MENU CART {{currentCart.getItemCount()}}
Bangkok High Roast Shuixian #3 (50g)

Bangkok High Roast Shuixian #3 (50g)

FREE EC-Ship / ePacket / surface shipping for orders over HK$2888 to select countries on order

{{shoplineProductReview.avg_score}} {{'product.product_review.stars' | translate}} | {{}} {{'' | translate}}
{{amazonProductReview.avg_rating}} {{'product.product_review.stars' | translate}} | {{amazonProductReview.total_comment_count}} {{'' | translate}}
Quantity Product set quantity
The maximum quantity per submit is 99999
This quantity is invalid, please enter a valid quantity.
Sold Out

Not enough stock.
Your item was not added to your cart.

Not enough stock.
Please adjust your quantity.

Limit {{ product.max_order_quantity }} per order.

Only {{ quantityOfStock }} item(s) left.

Please message the shop owner for order details.


This is the third, and final, of the three shuixians I purchased in Bangkok, and perhaps the one I've been anticipating putting up for the longest! 

I was introduced to this family by a tea aficionado I randomly met in Bangkok when sampling different teas (dancong and shuixian, as well as a Bangkok-stored Dayi 8582). My new acquaintance did not like high roast shuixian at all (she found it too intense for her), but she took me to this family because she'd found a 2006 shu pu erh (Bangkok storage) that she couldn't live without. The tea was indeed lovely, and very well stored!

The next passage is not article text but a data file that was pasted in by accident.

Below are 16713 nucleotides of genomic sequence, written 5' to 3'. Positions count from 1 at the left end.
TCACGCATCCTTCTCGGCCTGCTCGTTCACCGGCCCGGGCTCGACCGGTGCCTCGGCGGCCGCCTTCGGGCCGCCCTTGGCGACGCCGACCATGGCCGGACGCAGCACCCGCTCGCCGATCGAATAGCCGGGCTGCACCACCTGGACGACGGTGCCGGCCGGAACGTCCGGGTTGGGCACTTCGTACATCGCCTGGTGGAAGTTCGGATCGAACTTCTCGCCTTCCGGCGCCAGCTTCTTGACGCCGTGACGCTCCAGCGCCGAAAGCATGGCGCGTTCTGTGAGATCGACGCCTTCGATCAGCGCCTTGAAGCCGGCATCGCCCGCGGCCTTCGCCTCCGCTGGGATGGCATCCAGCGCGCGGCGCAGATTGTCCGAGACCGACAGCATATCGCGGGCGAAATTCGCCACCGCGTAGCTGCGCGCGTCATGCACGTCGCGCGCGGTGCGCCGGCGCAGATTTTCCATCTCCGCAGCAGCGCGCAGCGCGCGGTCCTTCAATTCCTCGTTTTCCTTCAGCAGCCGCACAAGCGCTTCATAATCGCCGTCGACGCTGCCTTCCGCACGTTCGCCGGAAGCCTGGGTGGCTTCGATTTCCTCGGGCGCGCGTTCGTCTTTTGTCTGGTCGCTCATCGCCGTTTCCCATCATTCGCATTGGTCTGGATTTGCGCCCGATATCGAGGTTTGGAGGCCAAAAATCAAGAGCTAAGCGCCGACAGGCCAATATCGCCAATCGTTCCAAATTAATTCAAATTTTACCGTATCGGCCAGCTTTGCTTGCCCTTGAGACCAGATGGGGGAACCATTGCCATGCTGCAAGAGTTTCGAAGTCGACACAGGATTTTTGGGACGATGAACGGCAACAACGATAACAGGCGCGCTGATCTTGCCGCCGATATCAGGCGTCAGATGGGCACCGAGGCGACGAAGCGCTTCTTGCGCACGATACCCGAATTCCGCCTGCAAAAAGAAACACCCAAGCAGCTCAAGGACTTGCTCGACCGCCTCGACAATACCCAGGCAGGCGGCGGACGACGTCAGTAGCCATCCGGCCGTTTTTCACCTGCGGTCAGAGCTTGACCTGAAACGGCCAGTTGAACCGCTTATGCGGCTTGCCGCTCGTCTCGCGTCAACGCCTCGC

This shuixian was roasted by the patriarch of the family over charcoal, right in downtown Bangkok! As with many Chinese tea vendors around the world, he is Teochew. The Teochew are China's heaviest tea drinkers, and have a long history of selling tieguanyin and shuixian throughout Southeast Asia (and Hong Kong as well, for that matter)!

This shuixian was roasted over Thai wood and stored for over a year. It was wrapped in paper, as is traditional, and then wrapped in two layers of plastic. I found this shuixian to be very unique, and very different from the other shuixians I'd tried in Bangkok that day, so I knew I had to purchase this tea. It is the only shuixian I encountered that was charcoal roasted, which is a dying craft in Southeast Asia today.

This shuixian has the smallest leaves of the three that I purchased. The dry leaves have a chocolate note from the roast. When the dry leaves are put into hot Yixing clay, a cinnamon-like note arises, which was surprising and pleasant.

In the cup, this tea is buttery, with a little sourness. The vendor had told me old school shuixian was all about the aftertaste, and this is exactly what he has achieved with this shuixian: the classic shuixian flavor profile is subtle, but prominent, after the swallow. This tea is nice and smooth! There is also spearmint on the palate after the swallow, which I found interesting!

I only have 400g of this tea for sale at this time (eight packs of 50g).

Brewing suggestions: Fill a preheated teapot or gaiwan to 50% of capacity with dry leaf. Flash rinse once with water off the boil. Start with a ten-second infusion, and then increase infusion length by ten seconds for each successive infusion. Lengthen your infusions when the flavor starts to drop off.

Related Products